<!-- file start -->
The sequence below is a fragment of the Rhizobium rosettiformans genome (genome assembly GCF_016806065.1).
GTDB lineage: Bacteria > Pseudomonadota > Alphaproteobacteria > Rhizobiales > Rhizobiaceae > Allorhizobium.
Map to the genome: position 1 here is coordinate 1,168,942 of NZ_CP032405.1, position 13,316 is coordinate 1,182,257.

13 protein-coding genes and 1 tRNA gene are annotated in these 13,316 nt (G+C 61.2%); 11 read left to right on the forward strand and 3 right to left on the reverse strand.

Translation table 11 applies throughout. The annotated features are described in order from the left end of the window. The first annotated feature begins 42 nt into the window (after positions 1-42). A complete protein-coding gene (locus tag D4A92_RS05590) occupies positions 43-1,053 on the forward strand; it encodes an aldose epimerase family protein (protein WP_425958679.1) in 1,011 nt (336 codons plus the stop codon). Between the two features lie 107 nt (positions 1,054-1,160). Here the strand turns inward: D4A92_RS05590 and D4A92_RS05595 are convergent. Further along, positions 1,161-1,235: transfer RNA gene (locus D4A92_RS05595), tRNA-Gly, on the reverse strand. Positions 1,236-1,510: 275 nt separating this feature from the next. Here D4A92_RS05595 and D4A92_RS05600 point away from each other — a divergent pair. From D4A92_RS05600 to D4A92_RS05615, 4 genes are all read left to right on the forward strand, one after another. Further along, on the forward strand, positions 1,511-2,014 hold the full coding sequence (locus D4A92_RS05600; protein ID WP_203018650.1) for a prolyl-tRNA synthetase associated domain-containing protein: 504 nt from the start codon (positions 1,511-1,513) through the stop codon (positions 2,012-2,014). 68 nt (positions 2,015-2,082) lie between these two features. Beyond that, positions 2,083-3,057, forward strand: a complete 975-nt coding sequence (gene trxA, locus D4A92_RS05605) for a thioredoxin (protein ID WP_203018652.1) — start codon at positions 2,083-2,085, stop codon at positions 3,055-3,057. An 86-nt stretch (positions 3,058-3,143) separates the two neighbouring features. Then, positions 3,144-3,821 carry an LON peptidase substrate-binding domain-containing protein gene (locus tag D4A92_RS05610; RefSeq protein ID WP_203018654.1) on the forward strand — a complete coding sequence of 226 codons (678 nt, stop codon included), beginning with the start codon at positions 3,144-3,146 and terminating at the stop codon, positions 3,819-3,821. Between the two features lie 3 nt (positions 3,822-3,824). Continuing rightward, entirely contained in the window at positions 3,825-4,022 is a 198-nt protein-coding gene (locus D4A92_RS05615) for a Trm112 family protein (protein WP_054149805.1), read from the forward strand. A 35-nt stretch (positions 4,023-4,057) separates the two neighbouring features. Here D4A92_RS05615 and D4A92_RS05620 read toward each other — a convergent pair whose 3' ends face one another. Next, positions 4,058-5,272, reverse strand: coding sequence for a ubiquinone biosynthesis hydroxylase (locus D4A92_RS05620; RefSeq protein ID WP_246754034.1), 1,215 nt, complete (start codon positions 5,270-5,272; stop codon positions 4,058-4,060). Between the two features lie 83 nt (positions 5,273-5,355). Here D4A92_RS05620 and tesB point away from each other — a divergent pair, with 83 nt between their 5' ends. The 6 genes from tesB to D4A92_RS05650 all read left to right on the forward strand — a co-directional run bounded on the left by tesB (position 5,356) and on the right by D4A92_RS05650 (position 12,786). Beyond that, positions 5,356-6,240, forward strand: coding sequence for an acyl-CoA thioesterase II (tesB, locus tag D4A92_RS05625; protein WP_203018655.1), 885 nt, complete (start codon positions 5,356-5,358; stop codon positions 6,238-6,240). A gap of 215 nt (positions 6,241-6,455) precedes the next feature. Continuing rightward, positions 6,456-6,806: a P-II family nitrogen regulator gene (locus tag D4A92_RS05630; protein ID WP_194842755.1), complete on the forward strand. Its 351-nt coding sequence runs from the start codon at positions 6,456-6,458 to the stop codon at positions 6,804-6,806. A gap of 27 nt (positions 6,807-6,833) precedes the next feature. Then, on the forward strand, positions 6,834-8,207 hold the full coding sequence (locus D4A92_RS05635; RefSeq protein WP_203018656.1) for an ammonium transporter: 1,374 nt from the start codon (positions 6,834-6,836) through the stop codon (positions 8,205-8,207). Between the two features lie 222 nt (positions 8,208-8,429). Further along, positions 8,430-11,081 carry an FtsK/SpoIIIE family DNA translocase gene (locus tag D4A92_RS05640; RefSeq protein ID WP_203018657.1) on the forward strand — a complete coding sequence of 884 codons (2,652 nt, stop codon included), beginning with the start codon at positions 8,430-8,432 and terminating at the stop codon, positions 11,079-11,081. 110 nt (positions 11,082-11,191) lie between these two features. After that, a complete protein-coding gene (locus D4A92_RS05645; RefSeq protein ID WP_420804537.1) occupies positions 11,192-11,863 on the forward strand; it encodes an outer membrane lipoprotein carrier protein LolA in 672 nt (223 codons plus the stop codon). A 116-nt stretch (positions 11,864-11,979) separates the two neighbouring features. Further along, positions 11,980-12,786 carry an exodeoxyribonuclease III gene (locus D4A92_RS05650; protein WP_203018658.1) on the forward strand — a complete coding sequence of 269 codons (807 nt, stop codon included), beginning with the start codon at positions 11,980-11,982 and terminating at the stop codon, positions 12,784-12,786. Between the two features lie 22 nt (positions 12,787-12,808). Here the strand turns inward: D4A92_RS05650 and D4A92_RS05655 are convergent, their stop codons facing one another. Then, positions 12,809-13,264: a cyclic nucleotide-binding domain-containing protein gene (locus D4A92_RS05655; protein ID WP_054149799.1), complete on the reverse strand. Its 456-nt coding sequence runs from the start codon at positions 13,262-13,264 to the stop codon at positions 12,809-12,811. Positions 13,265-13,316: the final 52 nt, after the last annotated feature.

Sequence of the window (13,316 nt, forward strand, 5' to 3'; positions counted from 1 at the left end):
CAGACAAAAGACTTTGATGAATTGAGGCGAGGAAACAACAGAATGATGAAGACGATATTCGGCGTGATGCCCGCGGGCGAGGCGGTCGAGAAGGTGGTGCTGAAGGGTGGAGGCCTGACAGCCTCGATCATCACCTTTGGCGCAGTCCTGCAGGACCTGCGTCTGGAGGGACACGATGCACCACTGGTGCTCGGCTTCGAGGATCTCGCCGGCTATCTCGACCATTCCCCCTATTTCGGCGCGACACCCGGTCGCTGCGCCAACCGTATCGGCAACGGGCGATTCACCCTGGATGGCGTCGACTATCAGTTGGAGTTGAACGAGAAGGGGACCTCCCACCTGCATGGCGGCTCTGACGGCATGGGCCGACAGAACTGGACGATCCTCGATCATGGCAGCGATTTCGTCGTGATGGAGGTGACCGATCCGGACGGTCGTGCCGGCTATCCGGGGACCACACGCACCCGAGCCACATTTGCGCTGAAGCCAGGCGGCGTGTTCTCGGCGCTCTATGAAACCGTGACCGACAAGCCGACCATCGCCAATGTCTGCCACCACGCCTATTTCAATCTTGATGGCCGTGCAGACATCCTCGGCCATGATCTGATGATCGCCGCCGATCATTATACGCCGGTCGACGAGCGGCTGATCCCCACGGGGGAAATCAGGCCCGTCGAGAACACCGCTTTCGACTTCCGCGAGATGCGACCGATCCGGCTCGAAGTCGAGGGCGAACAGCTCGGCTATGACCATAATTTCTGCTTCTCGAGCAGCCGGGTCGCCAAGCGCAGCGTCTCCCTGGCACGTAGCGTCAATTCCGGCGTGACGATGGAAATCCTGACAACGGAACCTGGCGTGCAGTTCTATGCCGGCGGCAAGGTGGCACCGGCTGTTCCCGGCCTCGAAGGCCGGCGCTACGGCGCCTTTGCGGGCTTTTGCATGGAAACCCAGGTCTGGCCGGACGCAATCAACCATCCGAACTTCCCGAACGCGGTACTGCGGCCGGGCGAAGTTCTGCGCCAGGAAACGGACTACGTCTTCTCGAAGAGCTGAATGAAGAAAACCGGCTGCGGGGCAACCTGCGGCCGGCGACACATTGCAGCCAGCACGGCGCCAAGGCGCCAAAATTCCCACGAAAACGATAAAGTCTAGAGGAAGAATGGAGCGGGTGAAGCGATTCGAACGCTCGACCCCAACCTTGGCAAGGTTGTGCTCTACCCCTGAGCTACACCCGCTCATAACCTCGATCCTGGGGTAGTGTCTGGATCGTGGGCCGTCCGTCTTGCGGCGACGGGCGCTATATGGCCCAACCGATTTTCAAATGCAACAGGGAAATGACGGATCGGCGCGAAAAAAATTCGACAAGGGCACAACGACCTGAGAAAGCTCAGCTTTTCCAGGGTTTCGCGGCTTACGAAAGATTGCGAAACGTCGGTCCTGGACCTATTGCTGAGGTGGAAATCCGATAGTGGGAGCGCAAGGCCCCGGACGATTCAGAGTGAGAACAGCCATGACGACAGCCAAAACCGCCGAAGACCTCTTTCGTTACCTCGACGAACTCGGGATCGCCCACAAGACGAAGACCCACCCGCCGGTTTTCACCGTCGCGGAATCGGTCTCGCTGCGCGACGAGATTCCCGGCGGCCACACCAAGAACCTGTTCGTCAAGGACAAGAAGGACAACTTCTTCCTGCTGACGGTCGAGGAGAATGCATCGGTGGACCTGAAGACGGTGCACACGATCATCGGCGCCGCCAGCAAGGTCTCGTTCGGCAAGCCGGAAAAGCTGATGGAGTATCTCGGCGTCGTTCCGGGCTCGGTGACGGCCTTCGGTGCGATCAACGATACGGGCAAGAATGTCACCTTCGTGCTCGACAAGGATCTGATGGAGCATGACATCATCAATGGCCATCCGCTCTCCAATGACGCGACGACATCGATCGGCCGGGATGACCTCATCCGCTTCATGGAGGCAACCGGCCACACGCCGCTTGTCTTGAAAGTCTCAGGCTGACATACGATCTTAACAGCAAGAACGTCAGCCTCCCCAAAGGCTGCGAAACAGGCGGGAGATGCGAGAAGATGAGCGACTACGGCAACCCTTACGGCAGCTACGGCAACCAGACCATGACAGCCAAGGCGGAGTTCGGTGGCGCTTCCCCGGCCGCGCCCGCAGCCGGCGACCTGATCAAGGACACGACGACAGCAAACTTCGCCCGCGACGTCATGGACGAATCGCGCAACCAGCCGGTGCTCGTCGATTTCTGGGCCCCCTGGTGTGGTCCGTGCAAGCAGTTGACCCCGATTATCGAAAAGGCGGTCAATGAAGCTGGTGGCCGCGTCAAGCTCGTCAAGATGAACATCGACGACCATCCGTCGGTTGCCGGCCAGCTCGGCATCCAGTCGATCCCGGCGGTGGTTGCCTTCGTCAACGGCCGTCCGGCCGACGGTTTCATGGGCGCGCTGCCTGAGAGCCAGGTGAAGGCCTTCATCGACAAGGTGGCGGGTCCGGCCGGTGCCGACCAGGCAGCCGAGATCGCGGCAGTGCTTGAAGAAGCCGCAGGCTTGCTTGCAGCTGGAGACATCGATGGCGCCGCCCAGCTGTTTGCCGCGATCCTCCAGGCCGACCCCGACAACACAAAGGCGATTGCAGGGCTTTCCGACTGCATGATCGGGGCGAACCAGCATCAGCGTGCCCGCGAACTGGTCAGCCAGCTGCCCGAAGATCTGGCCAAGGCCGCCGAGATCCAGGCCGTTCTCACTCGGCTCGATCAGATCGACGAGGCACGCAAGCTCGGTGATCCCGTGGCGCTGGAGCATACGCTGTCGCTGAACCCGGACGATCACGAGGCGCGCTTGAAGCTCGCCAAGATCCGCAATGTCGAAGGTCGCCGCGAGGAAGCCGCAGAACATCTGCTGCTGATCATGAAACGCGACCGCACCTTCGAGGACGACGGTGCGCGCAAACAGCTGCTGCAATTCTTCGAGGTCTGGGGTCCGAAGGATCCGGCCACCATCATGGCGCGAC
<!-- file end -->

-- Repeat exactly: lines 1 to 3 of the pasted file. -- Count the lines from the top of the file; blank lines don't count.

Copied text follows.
The sequence below is a fragment of the Rhizobium rosettiformans genome (genome assembly GCF_016806065.1).
GTDB lineage: Bacteria > Pseudomonadota > Alphaproteobacteria > Rhizobiales > Rhizobiaceae > Allorhizobium.
Map to the genome: position 1 here is coordinate 1,168,942 of NZ_CP032405.1, position 13,316 is coordinate 1,182,257.